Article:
539 miR regulation of gene expression in stress-impaired wound healing

Thursday, March 22, 2012: 3:30 p.m. - 4:45 p.m.
Presentation Type: Poster Session
S. JAHEDI, S. TYMEN, Z.J. FANG, and P. MARUCHA, Center for Wound Healing and Tissue Regeneration, University of Illinois - Chicago, Chicago, IL

Stress has been shown to impair wound healing with altered expression of genes regulating inflammation.  Recently, microRNAs (miRs) have been identified as potent regulators of gene expression through post-transcriptional degradation of mRNA or translational repression. miRs have been linked both to normal physiologic processes as well as pathological states of many diseases. We explored miRs as a mechanism of dysregulation of inflammation during stress- impaired healing. 


A 3.5 mm punch was used to create wounds in SKH-1 mice. Mice were stressed by confinement during the dark cycle (12 hours) daily in well-ventilated 50 mL tubes 3 days prior to wounding and 5 days post-wounding. Controls were food/water deprived during this same time period. Tissue samples were harvested at days 0 and 1. Using microarray screening from LC Sciences, miR-21 and miR-155 were identified as potential miRs altered by stress.  miR expression was validated using qRTPCR. Using an online database (Targetscan), downstream target genes related to wound healing were identified. Candidate genes included PPARGC1B and FGF7. The expression of downstream targets was assessed using qRTPCR (20 mice/group/day).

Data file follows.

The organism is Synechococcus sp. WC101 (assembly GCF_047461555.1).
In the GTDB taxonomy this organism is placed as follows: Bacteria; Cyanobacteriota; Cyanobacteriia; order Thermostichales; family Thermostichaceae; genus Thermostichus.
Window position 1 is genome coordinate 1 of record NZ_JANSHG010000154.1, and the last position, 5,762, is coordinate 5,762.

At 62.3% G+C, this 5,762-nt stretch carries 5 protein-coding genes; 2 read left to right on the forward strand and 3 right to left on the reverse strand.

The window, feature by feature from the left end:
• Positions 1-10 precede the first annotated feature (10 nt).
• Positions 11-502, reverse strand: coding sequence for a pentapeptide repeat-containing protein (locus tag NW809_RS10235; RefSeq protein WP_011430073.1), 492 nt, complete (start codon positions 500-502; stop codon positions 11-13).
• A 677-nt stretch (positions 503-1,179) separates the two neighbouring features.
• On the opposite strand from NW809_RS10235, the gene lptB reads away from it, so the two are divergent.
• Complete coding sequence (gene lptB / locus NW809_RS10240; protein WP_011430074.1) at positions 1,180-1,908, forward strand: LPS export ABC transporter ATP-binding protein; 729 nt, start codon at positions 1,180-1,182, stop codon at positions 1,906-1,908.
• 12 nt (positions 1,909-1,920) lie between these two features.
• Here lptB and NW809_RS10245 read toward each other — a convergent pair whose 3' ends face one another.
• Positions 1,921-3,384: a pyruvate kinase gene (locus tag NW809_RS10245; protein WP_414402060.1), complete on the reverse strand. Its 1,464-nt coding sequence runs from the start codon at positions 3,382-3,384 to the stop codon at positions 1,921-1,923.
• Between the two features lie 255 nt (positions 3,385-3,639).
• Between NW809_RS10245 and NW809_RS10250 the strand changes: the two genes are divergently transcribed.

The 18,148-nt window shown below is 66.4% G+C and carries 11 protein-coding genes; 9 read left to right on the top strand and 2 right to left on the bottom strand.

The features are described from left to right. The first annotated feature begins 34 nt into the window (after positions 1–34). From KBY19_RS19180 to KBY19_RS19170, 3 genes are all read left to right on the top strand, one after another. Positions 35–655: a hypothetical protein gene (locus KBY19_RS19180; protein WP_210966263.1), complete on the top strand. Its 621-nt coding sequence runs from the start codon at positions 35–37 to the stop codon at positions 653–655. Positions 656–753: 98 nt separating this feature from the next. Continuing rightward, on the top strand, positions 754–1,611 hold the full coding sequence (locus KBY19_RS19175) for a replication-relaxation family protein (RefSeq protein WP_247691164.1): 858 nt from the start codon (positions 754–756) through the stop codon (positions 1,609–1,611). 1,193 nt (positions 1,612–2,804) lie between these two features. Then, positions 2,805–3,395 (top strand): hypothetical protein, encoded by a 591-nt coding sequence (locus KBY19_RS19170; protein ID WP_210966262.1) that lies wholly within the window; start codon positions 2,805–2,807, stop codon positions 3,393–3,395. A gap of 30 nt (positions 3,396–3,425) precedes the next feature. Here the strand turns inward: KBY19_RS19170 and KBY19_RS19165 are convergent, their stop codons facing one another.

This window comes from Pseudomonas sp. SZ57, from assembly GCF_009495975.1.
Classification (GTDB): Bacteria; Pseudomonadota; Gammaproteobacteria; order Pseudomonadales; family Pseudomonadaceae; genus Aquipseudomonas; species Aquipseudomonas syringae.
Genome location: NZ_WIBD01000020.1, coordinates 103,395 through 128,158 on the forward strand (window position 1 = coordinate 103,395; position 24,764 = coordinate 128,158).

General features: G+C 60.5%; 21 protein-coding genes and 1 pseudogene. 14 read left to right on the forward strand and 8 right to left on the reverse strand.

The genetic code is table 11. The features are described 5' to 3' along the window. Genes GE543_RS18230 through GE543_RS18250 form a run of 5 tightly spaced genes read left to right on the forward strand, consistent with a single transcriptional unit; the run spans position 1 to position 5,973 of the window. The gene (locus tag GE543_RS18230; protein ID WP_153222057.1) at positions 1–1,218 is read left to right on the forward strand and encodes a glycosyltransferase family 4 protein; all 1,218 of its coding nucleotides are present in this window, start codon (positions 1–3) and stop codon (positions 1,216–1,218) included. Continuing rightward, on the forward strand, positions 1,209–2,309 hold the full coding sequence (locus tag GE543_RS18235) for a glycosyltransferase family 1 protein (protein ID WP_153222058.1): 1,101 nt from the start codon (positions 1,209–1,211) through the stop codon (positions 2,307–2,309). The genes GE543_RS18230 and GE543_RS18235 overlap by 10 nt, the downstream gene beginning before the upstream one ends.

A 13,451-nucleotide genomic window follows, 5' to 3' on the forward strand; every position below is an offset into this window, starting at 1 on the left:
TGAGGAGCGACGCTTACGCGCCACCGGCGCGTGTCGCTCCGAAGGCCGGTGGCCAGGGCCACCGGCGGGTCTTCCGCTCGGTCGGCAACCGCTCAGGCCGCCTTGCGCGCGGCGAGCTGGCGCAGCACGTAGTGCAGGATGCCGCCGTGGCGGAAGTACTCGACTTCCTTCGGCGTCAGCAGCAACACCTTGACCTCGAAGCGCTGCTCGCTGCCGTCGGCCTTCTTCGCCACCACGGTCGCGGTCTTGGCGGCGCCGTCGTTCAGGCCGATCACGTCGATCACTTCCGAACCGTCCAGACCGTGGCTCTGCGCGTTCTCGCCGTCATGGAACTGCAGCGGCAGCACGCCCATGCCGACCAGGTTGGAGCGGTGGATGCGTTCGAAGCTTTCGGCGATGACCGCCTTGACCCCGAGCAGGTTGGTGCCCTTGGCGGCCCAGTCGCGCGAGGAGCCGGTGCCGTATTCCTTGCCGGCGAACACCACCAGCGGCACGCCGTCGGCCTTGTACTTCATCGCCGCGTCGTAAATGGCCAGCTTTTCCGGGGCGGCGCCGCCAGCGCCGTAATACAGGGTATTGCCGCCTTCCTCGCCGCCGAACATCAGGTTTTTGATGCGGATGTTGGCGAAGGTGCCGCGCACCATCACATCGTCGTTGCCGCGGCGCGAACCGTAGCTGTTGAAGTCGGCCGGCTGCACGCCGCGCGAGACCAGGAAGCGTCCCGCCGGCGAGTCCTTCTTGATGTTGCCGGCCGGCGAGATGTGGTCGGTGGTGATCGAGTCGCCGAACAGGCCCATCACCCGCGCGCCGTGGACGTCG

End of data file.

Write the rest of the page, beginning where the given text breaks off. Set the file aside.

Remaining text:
qRTPCR indicated miR-21 levels were 5-fold lower (p=0.063) in stressed mice at day 0, and its target gene TGFBR2 was 8-fold higher (p=.038) in stressed vs. control mice. miR-155 levels were 5-fold higher (p=.046) in stressed mice at day 1, and our previous data (Mercado, 2002) indicate its target gene FGF7 was significantly lower (p<0.05) in stressed vs. control mice.


We can conclude that miRs are altered by stress, and that selected downstream target genes appear to be regulated by this altered expression of miRs.  To further validate these findings, future studies can explore target gene expression levels when miR-21 and miR-155 are ameliorated to unstressed levels.

This abstract is based on research that was funded entirely or partially by an outside source: * NIH/NIDCR; R01DE017686 * Dr. Issac Schour Memorial Dentistry Student Research Award

Keywords: Gene expression, Stress and Wound healing